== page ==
It starts innocently enough – a “like” on an attractive colleague’s new profile pic, an emoji-laden reply to an old flame’s comment, a private message to a sexy acquaintance. But with each interaction, the dopamine hit entices you further down the social media rabbit hole… and further outside the bounds of your primary relationship. Welcome to the world of micro-cheating – a slippery slope of technology-facilitated flirtations that can quickly escalate into a full-blown emotional or physical affair.

What exactly is micro-cheating? Australian psychologist Melanie Schilling defines it as “a series of seemingly small actions that indicate a person is emotionally or physically focused on someone outside their relationship.”[1] It’s a pattern of subtle betrayals – secrecy, boundary-crossing, intimate sharing – enacted through the smartphone in your pocket. Thanks to the 24/7 connectivity and endless novelty offered by social media, opportunities for micro-cheating abound like never before.

The Science of Social Media Infatuation

But micro-cheating is more than just modern-day poor impulse control. It’s a reflection of the larger addictive pull that social media exerts on our brains. Social media apps are deliberately designed to hijack the reward pathways in our brains, delivering random hits of gratification not unlike the variable reinforcement of a slot machine.[2] And just like with substance addiction, this stimulation can lead to mood alternation, preoccupation, tolerance, withdrawal, and relapse.[3]

Self-disclosure on social media can be particularly intoxicating – lighting up the same regions of the brain activated by cocaine.[4] On platforms like Facebook and Instagram, we talk about ourselves up to 80% of the time, compared to 30-40% in face-to-face conversation.[5] For many, this ongoing opportunity to curate an idealized self-image in front of an audience becomes a compulsive form of ego gratification – one that inevitably takes time and energy away from real-world relationships.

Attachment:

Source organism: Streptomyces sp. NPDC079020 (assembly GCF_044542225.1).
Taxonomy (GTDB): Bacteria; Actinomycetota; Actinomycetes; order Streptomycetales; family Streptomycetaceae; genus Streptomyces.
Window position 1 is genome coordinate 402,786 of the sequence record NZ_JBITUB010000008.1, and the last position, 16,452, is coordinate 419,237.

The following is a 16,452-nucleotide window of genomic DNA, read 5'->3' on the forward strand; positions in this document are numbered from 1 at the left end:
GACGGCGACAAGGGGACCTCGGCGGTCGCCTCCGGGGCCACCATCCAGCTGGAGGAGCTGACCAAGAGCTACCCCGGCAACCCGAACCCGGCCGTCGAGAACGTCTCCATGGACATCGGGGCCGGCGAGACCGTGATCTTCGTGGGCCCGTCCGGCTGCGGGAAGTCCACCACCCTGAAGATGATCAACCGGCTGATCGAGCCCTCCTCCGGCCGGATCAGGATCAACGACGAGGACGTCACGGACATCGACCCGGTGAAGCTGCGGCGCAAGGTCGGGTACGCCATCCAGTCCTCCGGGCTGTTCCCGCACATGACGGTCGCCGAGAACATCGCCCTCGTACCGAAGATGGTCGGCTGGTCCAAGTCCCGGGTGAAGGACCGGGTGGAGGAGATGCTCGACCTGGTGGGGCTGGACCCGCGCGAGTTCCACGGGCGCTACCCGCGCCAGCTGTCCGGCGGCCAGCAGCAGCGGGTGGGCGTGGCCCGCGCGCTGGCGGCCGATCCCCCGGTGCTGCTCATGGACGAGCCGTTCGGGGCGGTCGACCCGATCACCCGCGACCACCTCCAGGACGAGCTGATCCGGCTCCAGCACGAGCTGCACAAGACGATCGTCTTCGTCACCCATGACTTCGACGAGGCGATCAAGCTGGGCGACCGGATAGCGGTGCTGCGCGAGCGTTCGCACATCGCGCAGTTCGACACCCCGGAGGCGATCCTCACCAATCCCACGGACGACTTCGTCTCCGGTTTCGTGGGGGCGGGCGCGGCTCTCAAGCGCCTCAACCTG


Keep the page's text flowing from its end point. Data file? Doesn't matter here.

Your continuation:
From Likes to Lust: The Slippery Slope

So perhaps you’re not technically cheating when you like your co-worker’s bikini pic… but you’ve taken the first step onto a slippery slope. That momentary dopamine hit reinforces the behavior, increasing the temptation to cross more boundaries next time. A lingering glance becomes a flirtatious comment. An amusing DM volley becomes an intimate secret.

The more you invest in your micro-cheating “friendships”, the more disconnected and resentful you may feel towards your primary partner. Little by little, your focus and sexual energy gets siphoned away from your real relationship onto your virtual escapes. Your partner becomes an afterthought, an obstacle, a source of mundane irritation compared to the shiny objects in your social media toyland.

Are You Guilty of Micro-Cheating?

Ask yourself:

  • Do you often find yourself fantasizing about social media contacts?
  • Have you become secretive about your online communications?
  • Are you less emotionally/physically interested in your partner?
  • Would you feel guilty if your partner read your messages?
  • Is social media exposing you to temptation and sexual tension you’d otherwise avoid?

If so, it may be time to unfriend, unfollow, and refocus on your primary relationship before pixels turn into problems. Remember, real love exists in the flesh and blood world – not the black mirror in your hand. A digital detox could be just what your real bond needs.


[1] Schilling, M. (n.d.). Micro-cheating: The new infidelity in the digital age. Retrieved from

[2] Salimpoor,V. N., Benovoy, M., Larcher, K., Dagher, A. & Zatorre, R. J. (2011). Anatomically distinct dopamine release during anticipation and experience of peak emotion to music. Nature Neuroscience, 14, 257–262.

[3] Griffiths, M. D. (2013). Social networking addiction: Emerging themes and issues. Journal of Addiction Research & Therapy, 4, e118.

[4] Meshi, D., Tamir, D. I., & Heekeren, H. R. (2015). The emerging neuroscience of social media. Trends in Cognitive Sciences, 19(12), 771-782.

[5] Dunbar, R. I. (2016). Do online social media cut through the constraints that limit the size of offline social networks?. Royal Society Open Science, 3(1), 150292.